8 Common Car Buyer Mistakes and How to Avoid Them

Common Car Buyer Mistakes

Did you know that there are an estimated 17 million automobile sales in the United States of America each year? Millions of Americans are buying cars with each passing year, but a staggering number of them don’t do their due diligence. When you’re looking at spending tens of thousands of dollars on different types of cars you owe it to yourself to do your own research.

Little things like test-driving cars and reading online reviews will help you avoid common car buyer mistakes. The good news is that you’re in the right place to learn about eight mistakes that many shoppers make, as well as a car shopping strategy that you can use to get the right car for your needs.

Keep reading this article to learn what you need to know before visiting your local car dealership!

1. Not Doing Enough Research

You need to do plenty of research about a car prior to buying it in order to know if it will be a reliable vehicle that will last you a long time. You’ll find that there are tons of car options out there, especially when you start looking at new vs. used cars. Take a look at your needs and find something that fits them.

Small SUVs and crossovers allow you to haul more luggage or cargo with you while still getting great gas mileage. Jeeps are great for utility as well as some fun off of the paved roads. Trucks are great for hauling large amounts of cargo and handling laborious tasks.

2. Falling in Love

It’s a horrible idea to fall in love with a particular car or model when you start shopping for different types of cars on the market. Odds are that the salespeople at the local car dealership in your area will realize that your heart is set on a particular model of vehicle. It also prevents you from exploring other options that will cost less and fit your situation better.

3. Not Test Driving Cars

A failure to test drive cars that you’re interested in is one of the worst common car buyer mistakes that you can make. You might like the look or the sound of a vehicle, but you won’t know how it handles or how comfortable it is to drive until after you’ve taken it for an extended spin around the block.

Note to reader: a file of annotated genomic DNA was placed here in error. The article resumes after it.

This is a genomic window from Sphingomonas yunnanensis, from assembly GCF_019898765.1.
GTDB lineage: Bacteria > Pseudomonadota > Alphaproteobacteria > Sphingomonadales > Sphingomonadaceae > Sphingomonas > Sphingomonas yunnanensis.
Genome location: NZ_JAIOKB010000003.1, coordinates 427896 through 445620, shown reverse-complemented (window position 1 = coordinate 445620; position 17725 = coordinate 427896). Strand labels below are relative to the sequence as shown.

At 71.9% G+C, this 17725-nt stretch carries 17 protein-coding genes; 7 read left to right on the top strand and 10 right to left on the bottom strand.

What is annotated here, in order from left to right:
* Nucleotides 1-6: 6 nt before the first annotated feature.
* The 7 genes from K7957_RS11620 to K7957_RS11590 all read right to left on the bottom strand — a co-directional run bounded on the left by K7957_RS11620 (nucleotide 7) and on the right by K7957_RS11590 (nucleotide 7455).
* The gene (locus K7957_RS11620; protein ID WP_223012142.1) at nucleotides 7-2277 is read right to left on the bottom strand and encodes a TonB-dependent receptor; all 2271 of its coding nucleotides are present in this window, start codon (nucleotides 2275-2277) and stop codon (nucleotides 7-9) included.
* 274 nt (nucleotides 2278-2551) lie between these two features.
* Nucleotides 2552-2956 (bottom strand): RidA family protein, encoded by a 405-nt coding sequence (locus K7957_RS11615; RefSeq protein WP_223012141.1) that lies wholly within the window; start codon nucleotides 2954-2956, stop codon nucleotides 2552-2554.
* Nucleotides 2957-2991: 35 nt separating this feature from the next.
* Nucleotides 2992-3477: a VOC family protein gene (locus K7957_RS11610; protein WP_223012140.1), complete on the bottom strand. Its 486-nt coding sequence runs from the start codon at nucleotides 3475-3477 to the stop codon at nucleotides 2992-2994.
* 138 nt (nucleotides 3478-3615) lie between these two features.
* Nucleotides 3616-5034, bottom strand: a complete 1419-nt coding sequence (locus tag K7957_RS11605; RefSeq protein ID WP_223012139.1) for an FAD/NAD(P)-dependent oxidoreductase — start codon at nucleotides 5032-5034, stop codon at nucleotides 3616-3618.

Ask the car dealership to allow you to take the car for a drive on some different types of roads. That will allow you to become familiar with it and find the best option for your needs and wants. It’s also a great chance for you to ask the salesperson about ford extended warranty prices.

4. Negotiating From the Sticker Price

Trying to negotiate based on the advertised sticker price is a big mistake that will set you back thousands of dollars. Cars aren’t like clothes, where the price is the price and you can’t buy without paying what is on the price tag. You’ll overpay if you use the MSRP as your guideline for price negotiations.

Try to negotiate based on the dealer invoice price. A great car shopping strategy is to get a free price quote online from the dealership to find out what they’re listing it at and then proceed from there.

5. Focusing On Monthly Payment

The monthly payment is prominent in the minds of many car buyers when they visit the dealership, but you need to focus on more than that. The length of your loan will increase the amount of money that you’re paying for the car drastically if you’re not careful, especially considering rising interest rates.

6. Buying the Extras

You need to visit your local car dealership anticipating that the sales and finance people will try to sell you some extras that they insist are essential but that you don’t actually need. Turn away any offers for rustproofing your vehicle as well as any offers for paint protection. 

These extras are total profits for the car dealership and the odds are that you’ll never need them. It’s natural to want to protect your new investment, but there are other ways that you can do that without spending more money at the dealership. You’ll find a better price for paint protection with aftermarket options.

7. Not Getting Used Cars Inspected

You need to make sure that you’re getting the car inspected if you plan on purchasing a used car rather than a new one. You don’t know what that vehicle has been through or how it has been maintained over the years, but a trustworthy mechanic will have no issues identifying problems.

You can avoid some bad situations and investments by taking this simple step of getting the car looked at prior to making a purchase. Most used cars are sold on an “as-is” basis, meaning that any issues that the vehicle has are your issues as soon as you drive off of the lot. Always get a used car that you like inspected prior to making the purchase.

8. Know Your Trade-In Value

Knowing the trade-in value of your old car will also help you with negotiating the purchase of a new one. Trading in your car has a ton of benefits since it allows you to avoid the hassle of selling your car on the open market and dealing with all of the paperwork. That said, you need to make sure that you’re getting fair value for the car that you’re trading in when you visit your local car dealership.

Avoid These Common Car Buyer Mistakes Today

If you care about making the most of your hard earned money then it’s a good idea to come up with a car shopping strategy and avoid the common car buyer mistakes. Always get a used car inspected prior to making a purchase, and take the car that you want for an extended test drive. Most of all, don’t use the MSRP as the baseline for your price negotiations.

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